In the UK’s superfast broadband game of thrones, Virgin Media still holds the crown according to Ofcom’s latest report.
For the first time, data from Virgin Media’s 120Mbps service was included in Ofcom’s most recent UK fixed-line broadband performance report, helping it stay on the top spot.
But BT and Plusnet are giving chase with their FTTC (Fibre to the Cabinet)-based services offering faster broadband to more people. The Openreach network, used by BT and Plusnet and several other ISPs, is now available to over 15 million premises across the UK. The last time Ofcom posted a survey like this, the figure stood at 13 million. BT hasn’t been sitting around.
While the 100Mbps and 120Mbps packages from Virgin Media lead the pack, both BT and Plusnet’s 76Mbps services racked up a better overall performance than the Virgin Media 60Mbps service.
Given the headline speeds of the BT and Plusnet packages are higher than both of the nearest Virgin Media counterparts it’s almost a given that they’d score better in terms of speed. If you look at the table above however you can see that the FTTC-based services aren’t leading by much. If anything, they should be faster.
In terms of upload speeds, BT and Plusnet win again, but it’s a given as the top upload speeds of the 38Mbps and 76Mbps packages – 9.5Mbps and 19Mbps – outstrip those of the respective Virgin Media packages, offering top upload speeds of 3Mbps and 6Mbps.
But there’s more to assessing broadband quality than just looking at speeds. Ofcom’s reports also focus on latency, packet loss and DNS failure as other ways of measuring quality. We’ll take a look at Ofcom’s findings below to see how the superfast packages of each provider measure up.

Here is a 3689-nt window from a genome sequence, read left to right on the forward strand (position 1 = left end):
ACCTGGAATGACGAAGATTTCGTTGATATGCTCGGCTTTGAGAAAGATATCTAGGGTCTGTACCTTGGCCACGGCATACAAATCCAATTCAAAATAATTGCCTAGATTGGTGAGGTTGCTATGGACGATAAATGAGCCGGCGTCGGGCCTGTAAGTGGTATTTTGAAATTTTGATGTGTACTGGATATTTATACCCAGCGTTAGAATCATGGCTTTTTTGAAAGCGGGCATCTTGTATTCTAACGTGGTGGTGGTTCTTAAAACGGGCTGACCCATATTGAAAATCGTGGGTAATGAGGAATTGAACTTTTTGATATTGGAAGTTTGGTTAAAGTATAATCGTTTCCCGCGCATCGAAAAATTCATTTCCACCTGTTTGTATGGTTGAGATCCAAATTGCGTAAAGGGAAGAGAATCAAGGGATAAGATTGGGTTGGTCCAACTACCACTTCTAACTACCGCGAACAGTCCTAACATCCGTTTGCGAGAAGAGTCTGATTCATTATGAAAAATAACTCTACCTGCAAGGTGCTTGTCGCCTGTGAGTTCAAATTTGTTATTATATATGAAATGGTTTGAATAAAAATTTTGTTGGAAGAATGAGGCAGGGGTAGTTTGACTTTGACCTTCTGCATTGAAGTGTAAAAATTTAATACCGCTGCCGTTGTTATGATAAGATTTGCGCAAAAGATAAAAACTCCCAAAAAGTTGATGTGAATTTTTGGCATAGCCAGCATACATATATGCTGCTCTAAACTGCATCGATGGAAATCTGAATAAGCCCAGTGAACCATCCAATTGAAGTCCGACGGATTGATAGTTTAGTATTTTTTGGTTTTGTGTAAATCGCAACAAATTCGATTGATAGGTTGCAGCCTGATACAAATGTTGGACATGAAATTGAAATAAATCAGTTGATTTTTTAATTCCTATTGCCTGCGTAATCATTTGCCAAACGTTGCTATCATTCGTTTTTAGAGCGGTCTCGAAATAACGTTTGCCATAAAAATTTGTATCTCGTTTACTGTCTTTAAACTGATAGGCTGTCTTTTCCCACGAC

What are the average superfast broadband UK speeds?
Average speeds for superfast broadband in the UK now stand at 45.3Mbps, a slight increase from the previous figure (44.6Mbps). Ofcom attributes this to Virgin Media’s Speed Doubling programme, but notes that the majority of connections reported in this survey are 30Mbps. Virgin’s most recent figures show that just over 40 per cent of its customers take 60Mbps or higher.
Increased availability of FTTC broadband on the Openreach network could be a factor in increasing speeds, but Ofcom does not mention this in its report.
Who’s got the fastest superfast broadband download speeds?
Virgin Media once again takes the top spot for fastest provider of broadband services with customers can enjoy speeds of up to 120Mbps.
The average maximum download speed enjoyed by Virgin Media 120Mbps subscribers was 125.1Mbps, actually slightly higher than the headline speed, while average download speeds over 24 hours weighed in at 109.7Mbps. At the all-important peak time (weekdays 8:00PM-10:00PM) average was 104.5Mbps.
In second place was Virgin Media’s 100Mbps package. Average top download speeds checked in at 102.9Mbps (again, slightly higher) and over 24 hours the average download speed was 85.9Mbps. During peak hours the average download speed was 76.9Mbps, which as you can see from the figures above is faster than both the average maximum speeds recorded by either of the 76Mbps BT and Plusnet services.
In terms of average speed, both of these packages are only slightly better than the Virgin Media 60Mbps service.
Further down the scale you can see that BT and Plusnet’s entry level superfast services outstrip the Virgin Media 30Mbps package by a wider margin.
Who’s got the fastest superfast broadband uploads?